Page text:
How a bank knows it has been hacked

David Gura Oct 3, 2014
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How a bank knows it has been hacked

David Gura Oct 3, 2014
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Hackers got into JPMorgan Chase’s network over the summer, and according to the bank, that breach compromised 76 million households and 7 million small businesses. The bank says there is no evidence hackers got a hold of account information, just names and addresses, e-mails and phone numbers, but those data are valuable. 

Companies often learn their systems have been breached from third parties. According to Anton Chuvakin, a vice president in Gartner’s security and risk management group, law enforcement will call if they spot stolen data on underground forums.

“Oh, by the way, we are seeing your data here,” might be the message from law enforcement, he says. “What’s up with that?”

These days, big banks spend big on their own security. JPMorgan has allocated $250 million.

When a bank discovers a breach, “you’re going to have a big senior management powwow,” says Julie Conroy, research director for the Aite Group’s retail banking practice, who covers data security. Management will put into place a “security incident response plan,” “and the forensic analysis is very much like what you see at a crime scene,” she says.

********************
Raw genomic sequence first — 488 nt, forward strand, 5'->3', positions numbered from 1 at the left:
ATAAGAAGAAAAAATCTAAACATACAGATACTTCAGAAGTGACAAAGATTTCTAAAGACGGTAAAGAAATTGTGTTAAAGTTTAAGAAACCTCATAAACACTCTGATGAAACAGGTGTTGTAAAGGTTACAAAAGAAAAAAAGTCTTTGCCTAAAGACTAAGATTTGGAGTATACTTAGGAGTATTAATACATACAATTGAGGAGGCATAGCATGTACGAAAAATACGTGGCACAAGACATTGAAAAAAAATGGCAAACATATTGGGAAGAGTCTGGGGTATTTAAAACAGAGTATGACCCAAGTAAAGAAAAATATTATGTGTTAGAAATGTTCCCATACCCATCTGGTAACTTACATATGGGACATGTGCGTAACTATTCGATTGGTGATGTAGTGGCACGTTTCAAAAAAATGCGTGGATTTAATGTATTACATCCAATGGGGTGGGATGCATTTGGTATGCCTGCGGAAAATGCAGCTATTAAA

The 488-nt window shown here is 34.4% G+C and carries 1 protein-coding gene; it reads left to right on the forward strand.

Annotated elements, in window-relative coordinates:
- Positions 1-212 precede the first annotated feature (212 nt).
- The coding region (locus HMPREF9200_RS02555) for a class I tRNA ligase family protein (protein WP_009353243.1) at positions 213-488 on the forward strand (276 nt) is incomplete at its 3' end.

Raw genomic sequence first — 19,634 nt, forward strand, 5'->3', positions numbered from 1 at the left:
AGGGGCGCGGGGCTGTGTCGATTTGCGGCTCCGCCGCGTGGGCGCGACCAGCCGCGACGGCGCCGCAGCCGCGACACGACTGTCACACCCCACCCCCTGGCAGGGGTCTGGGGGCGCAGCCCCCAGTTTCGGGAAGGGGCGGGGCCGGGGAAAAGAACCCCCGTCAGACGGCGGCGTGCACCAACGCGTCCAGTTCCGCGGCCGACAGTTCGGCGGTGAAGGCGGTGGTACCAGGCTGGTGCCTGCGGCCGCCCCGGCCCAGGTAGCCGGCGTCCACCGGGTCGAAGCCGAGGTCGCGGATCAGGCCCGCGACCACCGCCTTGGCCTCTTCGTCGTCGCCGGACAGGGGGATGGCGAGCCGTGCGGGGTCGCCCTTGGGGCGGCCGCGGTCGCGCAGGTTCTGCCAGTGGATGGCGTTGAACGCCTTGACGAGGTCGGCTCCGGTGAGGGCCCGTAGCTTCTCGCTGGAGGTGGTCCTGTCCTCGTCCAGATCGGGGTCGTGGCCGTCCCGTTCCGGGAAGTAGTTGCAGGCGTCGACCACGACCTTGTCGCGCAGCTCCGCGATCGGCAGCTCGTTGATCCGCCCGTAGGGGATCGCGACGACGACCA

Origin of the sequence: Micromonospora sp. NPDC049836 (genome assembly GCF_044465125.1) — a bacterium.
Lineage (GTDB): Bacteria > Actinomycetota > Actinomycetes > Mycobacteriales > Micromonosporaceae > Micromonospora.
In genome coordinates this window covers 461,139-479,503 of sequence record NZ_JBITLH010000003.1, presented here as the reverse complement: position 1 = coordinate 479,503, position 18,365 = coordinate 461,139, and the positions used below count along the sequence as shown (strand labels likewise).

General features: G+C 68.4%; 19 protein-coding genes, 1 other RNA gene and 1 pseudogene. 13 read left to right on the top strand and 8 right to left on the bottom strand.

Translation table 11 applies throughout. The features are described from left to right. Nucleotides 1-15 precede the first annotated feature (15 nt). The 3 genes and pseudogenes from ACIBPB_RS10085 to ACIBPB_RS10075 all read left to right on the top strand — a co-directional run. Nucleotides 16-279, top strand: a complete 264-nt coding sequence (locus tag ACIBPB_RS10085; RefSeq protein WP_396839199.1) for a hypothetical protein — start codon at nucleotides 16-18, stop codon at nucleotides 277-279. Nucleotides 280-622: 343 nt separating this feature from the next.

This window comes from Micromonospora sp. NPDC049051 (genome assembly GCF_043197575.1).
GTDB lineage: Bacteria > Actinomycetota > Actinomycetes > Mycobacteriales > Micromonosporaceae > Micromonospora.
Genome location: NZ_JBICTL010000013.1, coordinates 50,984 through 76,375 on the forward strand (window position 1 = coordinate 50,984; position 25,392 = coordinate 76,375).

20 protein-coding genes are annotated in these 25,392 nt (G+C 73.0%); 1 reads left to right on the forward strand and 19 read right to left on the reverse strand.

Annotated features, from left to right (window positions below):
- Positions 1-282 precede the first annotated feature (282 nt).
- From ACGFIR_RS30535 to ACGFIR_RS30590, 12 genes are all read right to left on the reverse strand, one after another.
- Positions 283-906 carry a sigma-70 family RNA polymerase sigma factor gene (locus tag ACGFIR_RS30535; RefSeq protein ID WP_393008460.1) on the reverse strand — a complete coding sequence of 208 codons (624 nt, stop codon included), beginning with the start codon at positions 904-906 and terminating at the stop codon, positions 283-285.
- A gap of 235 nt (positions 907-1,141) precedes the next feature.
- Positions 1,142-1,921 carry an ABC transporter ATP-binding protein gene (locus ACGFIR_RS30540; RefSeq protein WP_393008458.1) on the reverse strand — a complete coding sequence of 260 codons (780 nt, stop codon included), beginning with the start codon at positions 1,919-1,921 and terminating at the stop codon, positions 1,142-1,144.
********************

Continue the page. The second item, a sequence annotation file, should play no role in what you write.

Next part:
It’s methodical, and according to Martin Lindner, a cybersecurity specialist at Carnegie Mellon University’s Software Engineering Institute, banks keep logs of everything that happens on their servers. “So, in theory, they can go back to all those logs, replay them, and see what happened that was the thing that appears to be nefarious,” he explains. That is a lot of information, and going through that is time-consuming.

Forensics is just one part of a “security incident response plan.” There is also remediation and communication. With this breach, tens of millions of people are at risk. Lawrence Baxter, the William B. McGuire Professor of the Practice of Law at Duke University, says hackers could use what they have gathered to phish for more information using, say, an official-looking e-mail message.

“You may only get a half of one percent of the customer base fooled by it, but that’s enough,” he says, to cause more damage to customers’ bank accounts, and also to the bank’s reputation.

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